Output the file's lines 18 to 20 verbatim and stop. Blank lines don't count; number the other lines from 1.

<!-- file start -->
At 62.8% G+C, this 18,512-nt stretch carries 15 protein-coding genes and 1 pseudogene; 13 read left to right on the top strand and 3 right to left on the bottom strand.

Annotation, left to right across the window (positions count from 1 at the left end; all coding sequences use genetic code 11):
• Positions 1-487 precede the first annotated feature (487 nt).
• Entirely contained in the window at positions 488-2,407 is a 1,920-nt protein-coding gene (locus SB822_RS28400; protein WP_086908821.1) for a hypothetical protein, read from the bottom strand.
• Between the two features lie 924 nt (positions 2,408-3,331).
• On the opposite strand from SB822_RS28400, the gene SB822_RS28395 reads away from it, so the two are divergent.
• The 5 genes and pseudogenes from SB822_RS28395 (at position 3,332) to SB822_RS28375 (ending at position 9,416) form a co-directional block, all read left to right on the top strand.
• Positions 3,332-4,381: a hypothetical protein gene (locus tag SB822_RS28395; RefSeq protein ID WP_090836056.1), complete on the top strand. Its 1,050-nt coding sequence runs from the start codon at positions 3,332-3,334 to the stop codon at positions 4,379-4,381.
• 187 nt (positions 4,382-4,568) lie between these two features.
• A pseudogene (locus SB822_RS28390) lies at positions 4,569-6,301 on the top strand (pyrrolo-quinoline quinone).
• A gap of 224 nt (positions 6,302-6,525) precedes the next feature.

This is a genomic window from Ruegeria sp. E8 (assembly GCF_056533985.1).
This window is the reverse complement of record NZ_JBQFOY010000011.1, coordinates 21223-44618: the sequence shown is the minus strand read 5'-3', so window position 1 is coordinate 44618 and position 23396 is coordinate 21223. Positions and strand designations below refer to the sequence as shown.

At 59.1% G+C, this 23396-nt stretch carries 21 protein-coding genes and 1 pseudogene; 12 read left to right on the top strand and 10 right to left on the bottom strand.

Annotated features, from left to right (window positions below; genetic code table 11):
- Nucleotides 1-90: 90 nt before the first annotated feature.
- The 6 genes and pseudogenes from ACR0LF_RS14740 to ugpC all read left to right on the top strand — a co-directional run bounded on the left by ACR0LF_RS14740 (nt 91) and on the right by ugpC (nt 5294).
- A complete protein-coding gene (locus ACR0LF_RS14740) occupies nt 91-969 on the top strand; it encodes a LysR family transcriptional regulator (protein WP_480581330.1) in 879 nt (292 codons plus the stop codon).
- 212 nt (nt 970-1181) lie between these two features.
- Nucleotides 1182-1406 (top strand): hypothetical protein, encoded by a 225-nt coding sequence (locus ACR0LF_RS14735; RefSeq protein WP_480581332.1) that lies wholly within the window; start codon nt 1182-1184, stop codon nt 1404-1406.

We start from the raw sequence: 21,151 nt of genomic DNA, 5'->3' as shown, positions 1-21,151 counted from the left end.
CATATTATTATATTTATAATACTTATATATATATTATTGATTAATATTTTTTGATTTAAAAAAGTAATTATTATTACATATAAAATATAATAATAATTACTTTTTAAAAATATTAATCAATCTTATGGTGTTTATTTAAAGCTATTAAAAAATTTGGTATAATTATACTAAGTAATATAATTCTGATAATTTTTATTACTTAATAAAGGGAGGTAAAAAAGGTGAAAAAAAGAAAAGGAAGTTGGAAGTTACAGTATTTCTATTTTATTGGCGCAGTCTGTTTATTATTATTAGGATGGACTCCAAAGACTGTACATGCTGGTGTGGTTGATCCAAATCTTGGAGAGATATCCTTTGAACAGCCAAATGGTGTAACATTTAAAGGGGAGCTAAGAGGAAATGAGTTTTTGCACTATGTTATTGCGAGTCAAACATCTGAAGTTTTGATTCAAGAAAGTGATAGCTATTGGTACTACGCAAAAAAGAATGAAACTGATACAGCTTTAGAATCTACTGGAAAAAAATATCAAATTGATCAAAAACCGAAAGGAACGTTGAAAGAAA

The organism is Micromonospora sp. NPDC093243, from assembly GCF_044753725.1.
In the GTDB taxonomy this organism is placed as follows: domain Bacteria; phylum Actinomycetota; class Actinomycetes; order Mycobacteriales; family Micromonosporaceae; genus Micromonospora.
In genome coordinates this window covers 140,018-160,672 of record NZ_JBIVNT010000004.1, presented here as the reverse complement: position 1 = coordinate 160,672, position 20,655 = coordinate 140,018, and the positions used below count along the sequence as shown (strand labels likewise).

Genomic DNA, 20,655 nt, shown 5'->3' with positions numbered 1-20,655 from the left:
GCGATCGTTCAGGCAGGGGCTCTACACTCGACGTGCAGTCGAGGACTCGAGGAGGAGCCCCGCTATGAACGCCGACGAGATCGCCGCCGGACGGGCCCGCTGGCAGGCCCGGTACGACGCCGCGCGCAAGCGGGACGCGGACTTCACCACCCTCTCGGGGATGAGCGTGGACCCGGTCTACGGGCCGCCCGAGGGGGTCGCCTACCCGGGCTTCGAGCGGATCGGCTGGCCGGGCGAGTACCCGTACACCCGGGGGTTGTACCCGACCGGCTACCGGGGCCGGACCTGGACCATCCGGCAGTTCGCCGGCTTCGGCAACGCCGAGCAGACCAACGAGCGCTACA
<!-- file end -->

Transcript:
- A complete protein-coding gene (locus ACR0LF_RS14740) occupies nt 91-969 on the top strand; it encodes a LysR family transcriptional regulator (protein WP_480581330.1) in 879 nt (292 codons plus the stop codon).
- 212 nt (nt 970-1181) lie between these two features.
- Nucleotides 1182-1406 (top strand): hypothetical protein, encoded by a 225-nt coding sequence (locus ACR0LF_RS14735; RefSeq protein WP_480581332.1) that lies wholly within the window; start codon nt 1182-1184, stop codon nt 1404-1406.